Inf. 5. If they that be Christ's have crucified the flesh, i.e. if mortification is their daily work and study; then how falsely are Christians charged as troublers of the world and disturbers of the civil peace and tranquillity of the times and places they live in; Justly may they retort the charge, as Elijah did to Ahab, "It is not I that trouble Israel, but thou and thy father's house:" It is not holy, meek, and humble Christians that put the world into confusion, this is done by the profane and atheistical; or by the designing and hypocritical world, and laid at the door of innocent Christians: as all the public calamities which from the immediate hand of God, or by foreign or domestic enemies befel Rome, were constantly charged upon Christians; and they condemned and punished, for what the righteous hand of God inflicted on the working heads of the enemies of that state without their privily contrived. The apostle James propounds and answers a question very pertinent to this discourse, James 4: 1. "From whence come wars and fightings among you? Come they not hence, even of your lusts that war in your members?" O if men did but study mortification and self denial, and live as much at home in the constant work of their own hearts as some men do; what tranquillity and peace, what blessed halcyon days should we quickly see! It is true, Christians are always fighting and quarrelling, but it is with themselves and their own corrupt hearts and affections; they hate no enemy but sin; they thirst for the blood and ruin of none but of that enemy; they are ambitious of no victory, but what is over the corruptions of their own hearts; they carry no grudge except it be against this enemy, sin; and yet these are the men who are the most suspected and charged with disturbing the times they live in; just as the wolf accused the lamb, which was below him, for puddling and defiling the stream. But there will be a day when God will clear up the innocency and integrity of his mistaken and abused servants; and the world shall see, it was not preaching and praying, but drinking, profaneness, and enmity unto true godliness, which disturbed and broke the tranquillity and quietness of the times: mean time let innocency commit itself unto God, who will protect, and in due time vindicate the same.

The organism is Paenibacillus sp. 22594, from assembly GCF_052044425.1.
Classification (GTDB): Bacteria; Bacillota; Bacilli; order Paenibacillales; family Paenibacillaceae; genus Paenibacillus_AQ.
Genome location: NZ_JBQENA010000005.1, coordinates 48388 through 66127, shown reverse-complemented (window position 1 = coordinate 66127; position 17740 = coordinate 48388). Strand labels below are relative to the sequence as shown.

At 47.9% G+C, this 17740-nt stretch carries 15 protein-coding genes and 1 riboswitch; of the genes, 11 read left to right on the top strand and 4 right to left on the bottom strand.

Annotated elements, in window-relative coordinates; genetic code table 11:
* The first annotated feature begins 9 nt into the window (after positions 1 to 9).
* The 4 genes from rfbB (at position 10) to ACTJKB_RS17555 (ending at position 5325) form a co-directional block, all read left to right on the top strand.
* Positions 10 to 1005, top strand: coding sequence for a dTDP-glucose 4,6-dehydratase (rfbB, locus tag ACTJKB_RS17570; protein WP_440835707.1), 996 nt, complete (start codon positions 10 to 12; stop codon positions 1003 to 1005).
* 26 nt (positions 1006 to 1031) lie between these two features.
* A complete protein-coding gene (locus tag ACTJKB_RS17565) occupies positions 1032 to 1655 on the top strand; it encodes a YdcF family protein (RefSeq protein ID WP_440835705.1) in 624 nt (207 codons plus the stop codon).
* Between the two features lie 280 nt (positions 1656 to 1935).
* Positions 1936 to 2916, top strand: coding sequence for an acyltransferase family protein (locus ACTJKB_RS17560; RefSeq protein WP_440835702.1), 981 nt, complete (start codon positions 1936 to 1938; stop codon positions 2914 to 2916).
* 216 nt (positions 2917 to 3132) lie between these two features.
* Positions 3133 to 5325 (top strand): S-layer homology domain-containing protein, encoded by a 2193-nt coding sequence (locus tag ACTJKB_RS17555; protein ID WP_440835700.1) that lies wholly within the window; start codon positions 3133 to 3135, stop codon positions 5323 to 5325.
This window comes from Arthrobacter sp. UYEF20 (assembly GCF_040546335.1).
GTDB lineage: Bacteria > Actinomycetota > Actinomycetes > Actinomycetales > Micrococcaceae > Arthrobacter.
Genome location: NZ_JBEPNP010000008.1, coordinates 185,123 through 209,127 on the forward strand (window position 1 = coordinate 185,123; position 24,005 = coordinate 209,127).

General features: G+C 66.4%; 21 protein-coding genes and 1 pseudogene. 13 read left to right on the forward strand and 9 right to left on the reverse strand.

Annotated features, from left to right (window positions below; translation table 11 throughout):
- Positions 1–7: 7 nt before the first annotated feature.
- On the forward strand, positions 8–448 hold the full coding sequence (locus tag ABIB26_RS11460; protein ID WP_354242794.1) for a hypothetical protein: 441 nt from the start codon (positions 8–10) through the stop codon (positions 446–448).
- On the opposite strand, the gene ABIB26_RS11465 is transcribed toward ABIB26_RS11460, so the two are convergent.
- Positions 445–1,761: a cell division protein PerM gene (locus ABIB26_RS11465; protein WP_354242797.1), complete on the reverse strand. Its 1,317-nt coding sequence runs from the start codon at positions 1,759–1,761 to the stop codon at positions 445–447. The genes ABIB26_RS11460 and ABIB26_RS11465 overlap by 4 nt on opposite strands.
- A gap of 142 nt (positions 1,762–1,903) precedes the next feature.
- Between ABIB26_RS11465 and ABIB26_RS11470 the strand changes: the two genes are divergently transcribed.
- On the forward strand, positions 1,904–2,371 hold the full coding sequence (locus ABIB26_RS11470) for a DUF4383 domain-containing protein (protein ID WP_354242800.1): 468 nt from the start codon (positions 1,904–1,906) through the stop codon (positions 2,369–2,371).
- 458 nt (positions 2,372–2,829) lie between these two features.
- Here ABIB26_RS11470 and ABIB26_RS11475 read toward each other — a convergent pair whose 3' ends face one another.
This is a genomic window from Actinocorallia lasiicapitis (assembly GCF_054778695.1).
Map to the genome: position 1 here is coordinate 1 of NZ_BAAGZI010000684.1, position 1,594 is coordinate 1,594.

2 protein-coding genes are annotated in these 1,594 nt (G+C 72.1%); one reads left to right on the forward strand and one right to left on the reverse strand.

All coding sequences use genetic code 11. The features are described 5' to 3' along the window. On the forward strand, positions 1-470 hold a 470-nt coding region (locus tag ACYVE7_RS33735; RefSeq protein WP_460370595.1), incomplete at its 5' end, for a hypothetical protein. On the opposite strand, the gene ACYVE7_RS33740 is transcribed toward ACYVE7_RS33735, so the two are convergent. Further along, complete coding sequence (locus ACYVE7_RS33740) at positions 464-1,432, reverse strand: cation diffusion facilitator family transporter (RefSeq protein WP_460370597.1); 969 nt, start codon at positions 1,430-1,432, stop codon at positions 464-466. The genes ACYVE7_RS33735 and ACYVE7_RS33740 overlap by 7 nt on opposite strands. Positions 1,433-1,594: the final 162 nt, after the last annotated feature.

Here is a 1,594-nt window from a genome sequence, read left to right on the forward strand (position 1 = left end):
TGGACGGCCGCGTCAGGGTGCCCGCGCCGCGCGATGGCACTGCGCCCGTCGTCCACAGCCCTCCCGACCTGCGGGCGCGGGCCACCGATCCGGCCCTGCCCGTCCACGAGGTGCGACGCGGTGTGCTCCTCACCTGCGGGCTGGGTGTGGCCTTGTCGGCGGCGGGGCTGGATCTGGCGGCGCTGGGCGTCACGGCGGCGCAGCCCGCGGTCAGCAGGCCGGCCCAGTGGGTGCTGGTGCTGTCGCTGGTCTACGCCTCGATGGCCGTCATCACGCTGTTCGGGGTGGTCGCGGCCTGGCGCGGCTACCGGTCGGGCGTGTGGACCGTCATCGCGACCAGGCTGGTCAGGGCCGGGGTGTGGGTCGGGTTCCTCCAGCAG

Inf. 6. If they that be Christ's have crucified the flesh, then whatsoever religion, opinion, or doctrine does in its own nature countenance and encourage sin, is not of Christ. The doctrine of Christ every where teacheth mortification: the whole stream of the gospel runs against sin; the doctrine it teacheth is holy, pure, and heavenly; it has no tendency to extol corrupt nature, and feed its pride, by magnifying its freedom and power, or by stamping the merit and dignity of the blood of Christ upon its works and performances; it never makes the death of Christ a cloke to cover sin, but an instrument to destroy it. And whatsoever doctrine it is which nourishes the pride of nature, to the disparagement of grace, or encourages licentiousness and fleshly lust, is not the doctrine of Christ, but a spurious offspring begotten by Satan upon the corrupt nature of man.
Inf. 7. If mortification be the great business and character of a Christian, Then that condition is most eligible and desirable by Christians, which is least of all exposed to temptation, Prov. 30: 8. "Give me neither poverty nor riches, but feed me with food convenient." That holy judicious man was well aware of the danger lurking in both extremes, and how near they border upon deadly temptations, and approach the very precipice of ruin that stand upon either ground: few Christians have an head strong and steady enough to stand upon the pinnacle of wealth and honour; nor is it every one that can grapple with poverty and contempt. A mediocrity is the Christian's best external security, and therefore most desirable: and yet how do the corruption, the pride and ignorance of our hearts grasp and covet that condition which only serves to warm and nourish our lusts, and make the work of mortification much more difficult? It is well for us that our wise Father leaves us not to our own choice, that he frequently dashes our earthly projects, and disappoints our fond expectations. If children were left to carve for themselves, how often would they cut their own fingers?
Inf. 8. If mortification be the great business of a Christian, then Christian fellowship and society duly managed and improved, must needy be of singular use and special advantage to the people of God. For thereby we have the friendly help and assistance of many other hands to carry on our great design, and help us in our most difficult business; if corruption be too hard for us, others this way come in to our assistance, Gal. 6: 1. "Brethren, if a man be overtaken in a fault, ye which are spiritual restore such an one in the spirit of meekness." If temptations prevail, and overbear us that we fall under sin, it is a special mercy to have the reproofs and counsels of our brethren, who will not suffer sin to rest upon us, Lev. 19: 17. Whilst we are sluggish and sleepy, others are vigilant and careful for our safety: The humility of another reproves and mortifies my pride: The activity and liveliness of another awakens and quickens my deadness: The prudence and gravity of another detects and cures my levity and vanity: The heavenliness and spirituality of another may be exceeding useful, both to reprove and heal the earthliness and sensuality of my heart. Two are better than one, but wo unto him that is alone. The devil is well aware of this great advantage, and therefore strikes with special malice against embodied Christians, who are as a well disciplined army, whom he therefore more especially endeavours to rout and scatter by persecutions, that thereby particular Christians may be deprived of the sweet advantages of mutual society.